Welcome to Mellow's Log Cabin. This blog's purpose is to supply information on a diversity of American southern music - ranging from country, blues, old-time and folk to R&B, rock'n'roll and rockabilly. I regularly present my research results about artists, labels, shows and also give guest writers a chance to publish their texts here on occasion.

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Wednesday, September 23, 2009

Something about late 1950s Rock & Roll groups

In the late 1950s, Rockabilly vanished and dispersed into a kind of mainstream Rock'n'Roll. Musical features of these late 1950s Rock & Roll was the line-up of an electric guitar, an electric bass, a sax, drums and often also a piano. The songs were based on simple blues chord patterns - easy to play also for country boys who hadn't much experience in music. Instead of one featured artist, the whole band appeared under one name (e.g. not Elvis Presley & the Blue Moon Boys, but The Hi-Lites - hope it's clear). When these small bands that played in clubs and at high school dances made a record, the flip was often an instrumental dominated by an easy guitar riff that was used through the song, only slightly varied.

These small rock & roll groups later emerged into the Beat combos in the style of the Beatles and were the basics for the latter. I selected three bands today that also recorded some singles, one of them had limited success, the other two remained in obscurity.

The Skipper Hunt Combo was a Nashville based Rock & Roll group that played in the late 1950s and early 1960s, appearing in Nashville clubs. In 1959, the group made one single for the Hammond, Indiana, based label Glenn Records, a subsidiary of Mar-Vel'. "What Am I Gonna Do" b/w "Scalded" seems to be the only recording of this group. Members included Skipper Hunt (guitar/vocals), Joe Gleaves (bass), Roy Hepburn (drums), Bill Akins (piano) and an unidentified sax player.

The Nightbeats were a local group from Arizona, recording two singles for the local, tiny Zoom label. In the spring of 1959, their first release, "Lonesome Road Rock" b/w "Nightbeat", appeared. "Nightbeat" was an instrumental much in the style I descriped above. Their second single followed in the fall of that same year, featuring "Cryin' All Night" backed by "Doreen". There was also one unissued track called "Sea of Love". Members included the brother of Linda Ronstadt, Pete Ronstadt, on vocals. Pete also wrote much of the material for the band. There was also another group of the same name, calling themselves "The Nitebeats", which included Razzy Bailey and which recorded one single on Peach.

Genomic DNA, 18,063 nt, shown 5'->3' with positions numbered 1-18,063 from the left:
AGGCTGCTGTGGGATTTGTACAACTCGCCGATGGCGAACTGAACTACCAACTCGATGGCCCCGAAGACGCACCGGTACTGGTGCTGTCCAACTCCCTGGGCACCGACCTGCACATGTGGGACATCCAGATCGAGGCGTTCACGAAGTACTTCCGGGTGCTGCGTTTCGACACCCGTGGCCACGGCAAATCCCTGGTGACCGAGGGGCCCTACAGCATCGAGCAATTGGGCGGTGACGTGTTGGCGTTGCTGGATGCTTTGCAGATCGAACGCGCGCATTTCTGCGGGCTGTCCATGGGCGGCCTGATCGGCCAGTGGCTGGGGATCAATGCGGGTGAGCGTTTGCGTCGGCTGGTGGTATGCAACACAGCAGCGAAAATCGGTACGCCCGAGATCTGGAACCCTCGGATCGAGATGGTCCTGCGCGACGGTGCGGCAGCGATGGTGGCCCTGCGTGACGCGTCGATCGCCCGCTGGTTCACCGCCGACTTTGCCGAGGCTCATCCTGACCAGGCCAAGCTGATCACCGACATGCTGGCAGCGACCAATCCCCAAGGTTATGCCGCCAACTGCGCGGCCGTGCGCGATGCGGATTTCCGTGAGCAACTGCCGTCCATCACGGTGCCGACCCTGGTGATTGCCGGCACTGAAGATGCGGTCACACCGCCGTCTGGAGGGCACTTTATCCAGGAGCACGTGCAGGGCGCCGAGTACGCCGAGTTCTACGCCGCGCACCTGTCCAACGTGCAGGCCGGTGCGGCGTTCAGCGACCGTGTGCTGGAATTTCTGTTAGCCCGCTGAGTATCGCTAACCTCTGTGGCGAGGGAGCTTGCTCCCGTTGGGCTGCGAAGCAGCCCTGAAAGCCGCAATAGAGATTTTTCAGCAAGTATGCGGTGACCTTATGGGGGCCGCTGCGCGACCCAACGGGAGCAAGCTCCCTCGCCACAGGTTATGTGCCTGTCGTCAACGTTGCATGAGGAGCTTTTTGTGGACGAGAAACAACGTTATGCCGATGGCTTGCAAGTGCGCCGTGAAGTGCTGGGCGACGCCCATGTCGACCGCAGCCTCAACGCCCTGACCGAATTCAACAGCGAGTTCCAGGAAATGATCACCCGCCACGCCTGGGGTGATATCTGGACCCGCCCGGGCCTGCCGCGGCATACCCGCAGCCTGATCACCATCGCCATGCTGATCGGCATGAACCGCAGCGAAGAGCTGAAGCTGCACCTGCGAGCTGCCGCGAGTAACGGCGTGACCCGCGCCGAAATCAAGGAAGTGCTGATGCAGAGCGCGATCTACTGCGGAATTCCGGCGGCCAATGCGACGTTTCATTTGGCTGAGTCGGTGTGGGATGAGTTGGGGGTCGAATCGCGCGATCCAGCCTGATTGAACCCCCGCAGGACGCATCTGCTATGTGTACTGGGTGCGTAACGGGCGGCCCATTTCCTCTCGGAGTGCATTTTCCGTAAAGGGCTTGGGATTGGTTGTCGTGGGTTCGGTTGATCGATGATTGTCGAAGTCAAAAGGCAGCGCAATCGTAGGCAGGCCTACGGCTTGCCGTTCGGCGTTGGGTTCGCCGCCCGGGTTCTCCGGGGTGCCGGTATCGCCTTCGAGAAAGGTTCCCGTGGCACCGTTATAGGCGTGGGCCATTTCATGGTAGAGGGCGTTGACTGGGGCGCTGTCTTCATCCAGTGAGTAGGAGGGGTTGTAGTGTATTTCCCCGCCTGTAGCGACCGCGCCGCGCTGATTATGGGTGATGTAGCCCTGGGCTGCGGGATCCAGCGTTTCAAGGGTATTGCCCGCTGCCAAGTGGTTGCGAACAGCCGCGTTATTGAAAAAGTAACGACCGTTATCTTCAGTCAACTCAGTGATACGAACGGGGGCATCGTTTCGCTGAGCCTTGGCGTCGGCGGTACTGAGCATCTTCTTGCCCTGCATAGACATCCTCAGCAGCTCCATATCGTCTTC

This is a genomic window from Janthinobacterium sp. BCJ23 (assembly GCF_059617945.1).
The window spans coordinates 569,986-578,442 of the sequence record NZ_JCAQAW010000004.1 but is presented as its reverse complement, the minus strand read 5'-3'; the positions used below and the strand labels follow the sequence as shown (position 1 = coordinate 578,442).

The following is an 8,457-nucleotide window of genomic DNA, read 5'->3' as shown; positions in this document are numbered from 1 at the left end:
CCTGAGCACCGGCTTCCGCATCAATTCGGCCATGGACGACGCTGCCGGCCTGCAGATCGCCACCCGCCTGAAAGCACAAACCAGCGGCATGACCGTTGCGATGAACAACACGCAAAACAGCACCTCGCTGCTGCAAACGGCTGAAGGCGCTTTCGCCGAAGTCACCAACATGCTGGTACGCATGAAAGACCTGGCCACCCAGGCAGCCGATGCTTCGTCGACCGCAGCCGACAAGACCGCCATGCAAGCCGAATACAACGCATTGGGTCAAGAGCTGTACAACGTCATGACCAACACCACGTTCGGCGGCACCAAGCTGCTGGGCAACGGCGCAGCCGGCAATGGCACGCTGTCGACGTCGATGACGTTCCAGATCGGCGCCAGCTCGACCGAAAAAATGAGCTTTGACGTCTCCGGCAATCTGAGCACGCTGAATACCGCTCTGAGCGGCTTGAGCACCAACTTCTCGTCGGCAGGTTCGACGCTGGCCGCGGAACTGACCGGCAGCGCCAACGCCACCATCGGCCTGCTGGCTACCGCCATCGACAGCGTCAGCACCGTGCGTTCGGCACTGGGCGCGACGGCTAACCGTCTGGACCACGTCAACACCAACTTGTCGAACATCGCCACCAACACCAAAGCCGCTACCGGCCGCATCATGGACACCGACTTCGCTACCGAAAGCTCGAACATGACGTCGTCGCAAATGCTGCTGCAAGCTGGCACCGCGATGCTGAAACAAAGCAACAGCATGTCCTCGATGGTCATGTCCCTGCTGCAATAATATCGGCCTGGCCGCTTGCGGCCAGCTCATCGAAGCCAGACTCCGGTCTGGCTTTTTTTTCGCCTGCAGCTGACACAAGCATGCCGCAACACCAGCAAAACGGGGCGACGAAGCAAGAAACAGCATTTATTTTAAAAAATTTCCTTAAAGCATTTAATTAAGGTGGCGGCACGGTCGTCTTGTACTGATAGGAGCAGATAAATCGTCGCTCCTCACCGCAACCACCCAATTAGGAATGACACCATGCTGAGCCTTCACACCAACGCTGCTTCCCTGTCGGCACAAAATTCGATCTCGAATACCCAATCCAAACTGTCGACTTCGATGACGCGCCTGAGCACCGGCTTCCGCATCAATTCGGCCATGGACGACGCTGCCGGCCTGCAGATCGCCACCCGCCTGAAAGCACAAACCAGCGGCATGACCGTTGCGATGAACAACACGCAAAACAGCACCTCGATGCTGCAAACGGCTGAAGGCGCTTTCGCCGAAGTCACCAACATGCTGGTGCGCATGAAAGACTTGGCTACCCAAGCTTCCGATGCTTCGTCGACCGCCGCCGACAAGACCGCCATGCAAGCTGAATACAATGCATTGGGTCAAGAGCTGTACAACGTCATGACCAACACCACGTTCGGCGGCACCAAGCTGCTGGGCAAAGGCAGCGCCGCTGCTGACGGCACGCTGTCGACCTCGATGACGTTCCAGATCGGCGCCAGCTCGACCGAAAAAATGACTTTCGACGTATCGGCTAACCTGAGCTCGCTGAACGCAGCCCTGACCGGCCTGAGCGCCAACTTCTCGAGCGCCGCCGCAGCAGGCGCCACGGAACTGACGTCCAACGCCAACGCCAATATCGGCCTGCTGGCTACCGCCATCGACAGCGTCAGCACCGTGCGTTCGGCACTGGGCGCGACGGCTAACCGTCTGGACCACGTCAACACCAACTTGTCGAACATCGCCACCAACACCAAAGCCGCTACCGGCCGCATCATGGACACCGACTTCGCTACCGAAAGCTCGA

The Rock-a-Tunes were a band from Canada that had one chart success with "Danny", which reached the charts in Canada I think. They were based in Edmonton, Alberta, and recorded their first singles on Hank Smith's Rock-a-Tune label, including "Danny". After the success came, the Rock-a-Tunes switched to Columbia. Their first release there was "Tomorrow" b/w "Girls Nowadays". They kept on recordings but eventually members left. Before the group dispanded, they toured as the "New Fendermen" with original Fendermen member Phil Humprey. Members included Hank Smith and/or Butch McGillis on vocals, Al Ginard and Gordie Gray.

2 comments:

Mitchhz said...

That's interesting. Then those bands went into surf and garage punk. Kai-Ray and The Trashmen are a case in point.

xavier said...

Bon site, rometteur. Infos sur le R&R et la Country: je suis toujours curieux. Merci! Continue le bon travail!
Xavier (www.bopping.org)